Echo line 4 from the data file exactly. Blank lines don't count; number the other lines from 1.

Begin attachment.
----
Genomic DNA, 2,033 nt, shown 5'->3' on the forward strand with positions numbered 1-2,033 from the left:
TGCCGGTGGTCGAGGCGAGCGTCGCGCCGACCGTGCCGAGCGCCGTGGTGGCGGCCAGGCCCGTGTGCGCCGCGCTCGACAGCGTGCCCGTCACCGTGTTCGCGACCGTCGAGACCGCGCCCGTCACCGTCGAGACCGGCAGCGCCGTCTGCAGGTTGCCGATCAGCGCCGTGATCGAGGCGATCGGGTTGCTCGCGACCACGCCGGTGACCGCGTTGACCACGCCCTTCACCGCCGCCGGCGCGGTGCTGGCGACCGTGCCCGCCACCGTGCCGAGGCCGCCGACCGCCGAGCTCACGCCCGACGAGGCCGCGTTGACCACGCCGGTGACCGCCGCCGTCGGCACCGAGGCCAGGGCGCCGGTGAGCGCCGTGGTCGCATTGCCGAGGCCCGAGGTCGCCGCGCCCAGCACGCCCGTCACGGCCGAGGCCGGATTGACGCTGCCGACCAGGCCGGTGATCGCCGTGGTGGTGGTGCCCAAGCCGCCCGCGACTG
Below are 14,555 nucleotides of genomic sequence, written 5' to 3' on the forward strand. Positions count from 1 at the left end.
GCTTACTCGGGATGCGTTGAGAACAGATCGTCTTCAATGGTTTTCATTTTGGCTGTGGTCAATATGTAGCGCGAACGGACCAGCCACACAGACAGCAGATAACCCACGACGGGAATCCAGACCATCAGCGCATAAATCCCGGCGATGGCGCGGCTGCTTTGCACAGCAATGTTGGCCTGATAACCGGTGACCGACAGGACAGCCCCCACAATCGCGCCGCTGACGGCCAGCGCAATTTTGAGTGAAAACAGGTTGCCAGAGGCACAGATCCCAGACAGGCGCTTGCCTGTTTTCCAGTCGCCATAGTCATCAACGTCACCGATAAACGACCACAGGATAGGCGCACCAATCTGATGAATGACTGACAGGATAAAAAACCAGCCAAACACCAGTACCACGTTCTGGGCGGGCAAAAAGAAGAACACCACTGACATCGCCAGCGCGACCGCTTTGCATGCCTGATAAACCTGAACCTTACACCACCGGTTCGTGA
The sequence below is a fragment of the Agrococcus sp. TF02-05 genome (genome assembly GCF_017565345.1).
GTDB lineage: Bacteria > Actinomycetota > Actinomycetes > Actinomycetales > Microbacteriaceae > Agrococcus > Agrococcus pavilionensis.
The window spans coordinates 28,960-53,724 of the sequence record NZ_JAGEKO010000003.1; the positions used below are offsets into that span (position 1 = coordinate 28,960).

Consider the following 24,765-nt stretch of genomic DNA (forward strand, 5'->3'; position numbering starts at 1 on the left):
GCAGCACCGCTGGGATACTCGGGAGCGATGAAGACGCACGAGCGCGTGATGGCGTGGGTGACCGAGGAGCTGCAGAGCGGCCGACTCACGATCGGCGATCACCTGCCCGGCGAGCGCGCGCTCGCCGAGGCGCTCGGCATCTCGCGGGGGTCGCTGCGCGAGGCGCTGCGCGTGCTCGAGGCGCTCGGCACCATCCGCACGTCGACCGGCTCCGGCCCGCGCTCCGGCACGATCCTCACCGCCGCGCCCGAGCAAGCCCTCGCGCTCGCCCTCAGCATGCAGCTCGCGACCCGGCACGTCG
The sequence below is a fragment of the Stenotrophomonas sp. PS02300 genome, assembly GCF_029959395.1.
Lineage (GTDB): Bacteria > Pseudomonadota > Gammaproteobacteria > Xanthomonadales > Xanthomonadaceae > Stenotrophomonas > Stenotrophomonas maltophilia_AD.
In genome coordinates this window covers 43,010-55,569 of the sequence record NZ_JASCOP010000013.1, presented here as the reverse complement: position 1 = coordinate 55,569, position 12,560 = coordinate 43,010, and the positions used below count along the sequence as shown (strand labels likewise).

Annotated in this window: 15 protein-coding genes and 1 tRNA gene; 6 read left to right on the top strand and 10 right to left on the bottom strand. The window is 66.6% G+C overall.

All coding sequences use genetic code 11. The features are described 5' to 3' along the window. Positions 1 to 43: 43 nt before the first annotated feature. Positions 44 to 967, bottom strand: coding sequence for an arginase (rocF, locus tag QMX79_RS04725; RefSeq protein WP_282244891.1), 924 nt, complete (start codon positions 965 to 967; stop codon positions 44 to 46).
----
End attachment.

GCTTACTCGGGATGCGTTGAGAACAGATCGTCTTCAATGGTTTTCATTTTGGCTGTGGTCAATATGTAGCGCGAACGGACCAGCCACACAGACAGCAGATAACCCACGACGGGAATCCAGACCATCAGCGCATAAATCCCGGCGATGGCGCGGCTGCTTTGCACAGCAATGTTGGCCTGATAACCGGTGACCGACAGGACAGCCCCCACAATCGCGCCGCTGACGGCCAGCGCAATTTTGAGTGAAAACAGGTTGCCAGAGGCACAGATCCCAGACAGGCGCTTGCCTGTTTTCCAGTCGCCATAGTCATCAACGTCACCGATAAACGACCACAGGATAGGCGCACCAATCTGATGAATGACTGACAGGATAAAAAACCAGCCAAACACCAGTACCACGTTCTGGGCGGGCAAAAAGAAGAACACCACTGACATCGCCAGCGCGACCGCTTTGCATGCCTGATAAACCTGAACCTTACACCACCGGTTCGTGA